Girl asks for food donors instead of gift

Published 5:24 am Friday, February 17, 2017

During Bowling Green School student Layla Ladner’s most recent birthday, she decided to play the role of gift giver, instead of gift getter.

Layla turned 8 not too long ago, but rather than asking for presents, she asked guests to her birthday party to bring donations of food for the Washington Parish Food Bank in Franklinton.

Layla, the daughter of Jennifer and Nick Ladner of Pine, came up with the idea after telling her mother that she did not need anything new for her birthday.

“I told her that there are places all around that need help,” Jennifer said. “I said, you could always do a fund-raiser, but I’m leaving it up to you. She said, ‘instead of gifts, I’d like to do a food drive for the food bank.’ So on the party invitations, we asked for the guests to bring a few canned food items, and it sort of spiraled from there.”

That donation collection expanded even more, as the family turned another sad event into an additional opportunity to help others. Around the same time as Layla’s birthday, her great-grandmother Rosetta James passed away.

At James’ funeral, which was held on the same day as Layla’s birthday, those who planned to attend were asked to bring food donations as well.

“It went from asking 10 people to bring food instead of presents, to having probably about 100 people donating,” Jennifer said. “We still had the birthday party, of course, after the funeral, and we ended up with a carload of food to bring to the food bank.”

Garland Provost, co-director of the Washington Parish Food Bank, said that Layla and her mother visited Tuesday, Jan. 31, and dropped off more than 250 cans and other assorted food items. The food bank helps more than 400 families who use the charity each month, Provost said.

“Thank you, Layla, for your loving and caring heart and for making a difference in our community,” said Provost, who reached out to The Daily News to tell Layla’s story.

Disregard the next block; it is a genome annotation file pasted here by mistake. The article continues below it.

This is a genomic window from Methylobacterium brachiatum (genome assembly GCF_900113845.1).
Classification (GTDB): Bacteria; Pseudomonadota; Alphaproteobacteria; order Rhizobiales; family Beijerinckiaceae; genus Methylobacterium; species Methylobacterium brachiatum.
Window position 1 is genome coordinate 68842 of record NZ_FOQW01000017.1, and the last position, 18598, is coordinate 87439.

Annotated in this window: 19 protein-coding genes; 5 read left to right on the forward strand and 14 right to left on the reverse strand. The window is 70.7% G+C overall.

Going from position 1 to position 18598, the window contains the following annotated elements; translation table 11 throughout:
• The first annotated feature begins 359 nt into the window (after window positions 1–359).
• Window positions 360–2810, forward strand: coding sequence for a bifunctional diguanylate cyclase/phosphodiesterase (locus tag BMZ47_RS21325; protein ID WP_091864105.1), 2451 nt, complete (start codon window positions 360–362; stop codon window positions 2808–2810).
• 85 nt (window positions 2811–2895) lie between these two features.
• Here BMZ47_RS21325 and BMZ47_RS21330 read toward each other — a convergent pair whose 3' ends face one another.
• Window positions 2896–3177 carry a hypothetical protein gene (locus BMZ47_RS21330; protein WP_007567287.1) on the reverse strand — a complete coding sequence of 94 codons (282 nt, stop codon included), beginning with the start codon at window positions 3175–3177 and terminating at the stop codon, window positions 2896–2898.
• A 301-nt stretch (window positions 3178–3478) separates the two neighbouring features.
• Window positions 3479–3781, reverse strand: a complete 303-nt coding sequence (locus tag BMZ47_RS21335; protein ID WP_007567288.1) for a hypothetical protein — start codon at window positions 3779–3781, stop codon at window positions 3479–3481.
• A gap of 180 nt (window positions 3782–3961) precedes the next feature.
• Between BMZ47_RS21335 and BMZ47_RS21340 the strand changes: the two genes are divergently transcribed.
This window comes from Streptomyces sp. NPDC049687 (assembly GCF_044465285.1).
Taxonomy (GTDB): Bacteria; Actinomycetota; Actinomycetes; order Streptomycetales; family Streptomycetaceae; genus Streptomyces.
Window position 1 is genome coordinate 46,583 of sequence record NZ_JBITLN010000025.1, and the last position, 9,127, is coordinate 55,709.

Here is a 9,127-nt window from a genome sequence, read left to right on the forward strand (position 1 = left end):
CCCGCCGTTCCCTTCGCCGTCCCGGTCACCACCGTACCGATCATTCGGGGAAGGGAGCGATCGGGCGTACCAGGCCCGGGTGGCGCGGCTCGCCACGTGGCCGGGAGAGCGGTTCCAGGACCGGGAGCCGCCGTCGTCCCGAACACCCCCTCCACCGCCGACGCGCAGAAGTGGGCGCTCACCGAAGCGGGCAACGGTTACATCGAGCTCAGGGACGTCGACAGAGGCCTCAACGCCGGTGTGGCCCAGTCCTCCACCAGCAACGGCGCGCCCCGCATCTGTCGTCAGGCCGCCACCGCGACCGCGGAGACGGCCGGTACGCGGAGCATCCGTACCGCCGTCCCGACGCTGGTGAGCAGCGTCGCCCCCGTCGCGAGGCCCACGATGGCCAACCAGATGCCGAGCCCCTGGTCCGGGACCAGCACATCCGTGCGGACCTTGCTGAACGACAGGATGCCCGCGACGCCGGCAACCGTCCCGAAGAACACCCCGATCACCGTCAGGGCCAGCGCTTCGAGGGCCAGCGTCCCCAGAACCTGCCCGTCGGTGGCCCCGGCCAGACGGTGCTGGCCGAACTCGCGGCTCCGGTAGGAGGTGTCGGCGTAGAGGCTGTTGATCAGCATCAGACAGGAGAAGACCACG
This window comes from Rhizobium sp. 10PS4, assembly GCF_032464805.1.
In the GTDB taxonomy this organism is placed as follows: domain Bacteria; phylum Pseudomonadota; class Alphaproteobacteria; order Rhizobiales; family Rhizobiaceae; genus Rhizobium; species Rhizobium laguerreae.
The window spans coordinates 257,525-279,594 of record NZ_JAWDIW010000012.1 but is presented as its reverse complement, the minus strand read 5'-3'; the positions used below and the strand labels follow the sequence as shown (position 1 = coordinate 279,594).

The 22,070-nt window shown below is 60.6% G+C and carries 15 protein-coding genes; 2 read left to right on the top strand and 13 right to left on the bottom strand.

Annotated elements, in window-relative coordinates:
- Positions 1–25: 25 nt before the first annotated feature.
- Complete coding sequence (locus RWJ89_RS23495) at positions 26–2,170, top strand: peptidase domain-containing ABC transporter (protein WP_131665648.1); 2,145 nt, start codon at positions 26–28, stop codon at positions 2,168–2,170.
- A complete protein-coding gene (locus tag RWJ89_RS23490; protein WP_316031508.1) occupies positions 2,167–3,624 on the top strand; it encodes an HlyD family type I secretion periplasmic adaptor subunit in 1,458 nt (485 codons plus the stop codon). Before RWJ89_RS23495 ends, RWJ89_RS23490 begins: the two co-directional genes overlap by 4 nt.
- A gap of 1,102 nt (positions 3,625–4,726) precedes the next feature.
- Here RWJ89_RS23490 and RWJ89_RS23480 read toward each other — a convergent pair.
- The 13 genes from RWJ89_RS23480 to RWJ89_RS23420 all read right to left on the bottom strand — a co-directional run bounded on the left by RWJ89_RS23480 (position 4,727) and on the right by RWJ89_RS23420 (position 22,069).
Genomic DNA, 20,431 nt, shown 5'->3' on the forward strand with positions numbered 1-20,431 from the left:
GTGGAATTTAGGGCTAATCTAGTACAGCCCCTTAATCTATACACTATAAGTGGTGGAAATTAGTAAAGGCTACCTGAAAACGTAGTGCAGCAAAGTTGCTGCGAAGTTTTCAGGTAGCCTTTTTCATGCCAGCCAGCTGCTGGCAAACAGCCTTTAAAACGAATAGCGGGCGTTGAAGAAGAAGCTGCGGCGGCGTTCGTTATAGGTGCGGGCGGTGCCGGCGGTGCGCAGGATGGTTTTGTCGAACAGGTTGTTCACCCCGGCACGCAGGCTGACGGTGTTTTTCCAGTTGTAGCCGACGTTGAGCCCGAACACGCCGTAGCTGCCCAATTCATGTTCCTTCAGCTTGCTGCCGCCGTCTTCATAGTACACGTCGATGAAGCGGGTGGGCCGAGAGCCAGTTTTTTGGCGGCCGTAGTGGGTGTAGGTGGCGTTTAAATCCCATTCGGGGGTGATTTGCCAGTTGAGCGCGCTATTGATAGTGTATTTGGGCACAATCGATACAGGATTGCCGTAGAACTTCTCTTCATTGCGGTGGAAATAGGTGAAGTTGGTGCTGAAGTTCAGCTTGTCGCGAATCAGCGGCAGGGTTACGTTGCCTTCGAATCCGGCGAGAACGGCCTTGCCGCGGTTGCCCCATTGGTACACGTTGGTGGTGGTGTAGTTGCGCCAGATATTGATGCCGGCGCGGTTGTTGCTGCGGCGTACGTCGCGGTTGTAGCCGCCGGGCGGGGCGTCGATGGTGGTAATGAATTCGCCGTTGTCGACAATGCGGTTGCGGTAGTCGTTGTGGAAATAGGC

Jennifer said she was overwhelmed by her daughter’s generosity.

“It made me very proud to be her mother,” she said. “Her dad and I try to instill in her those values to serve others over yourself. We’re Christians, and we believe in living a Christian life and doing good for your neighbor. I almost broke down in tears when she told me what she wanted to do. It blessed me.

“It proved to me that she’s listening and we are doing our job as parents to raise upstanding citizens who care about their neighbors.”

Jennifer said that her daughter wants to continue helping the food bank, and even asked about possibly volunteering on spring break or during the summer.

“She has a very big heart,” she said. “She loves community service. I don’t want to force her to do it, but if she wants to do it on her own, I think it’s a wonderful thing.”

Jennifer said that the family was humbled that food bank staff sought to tell Layla’s story to the public, and she hoped that her daughter’s example would encourage others.

“Eight is very young, but it’s not too young to do something nice for others,” she said. “I’m hoping that it will encourage others to help their food banks as well. Maybe it will create a movement.”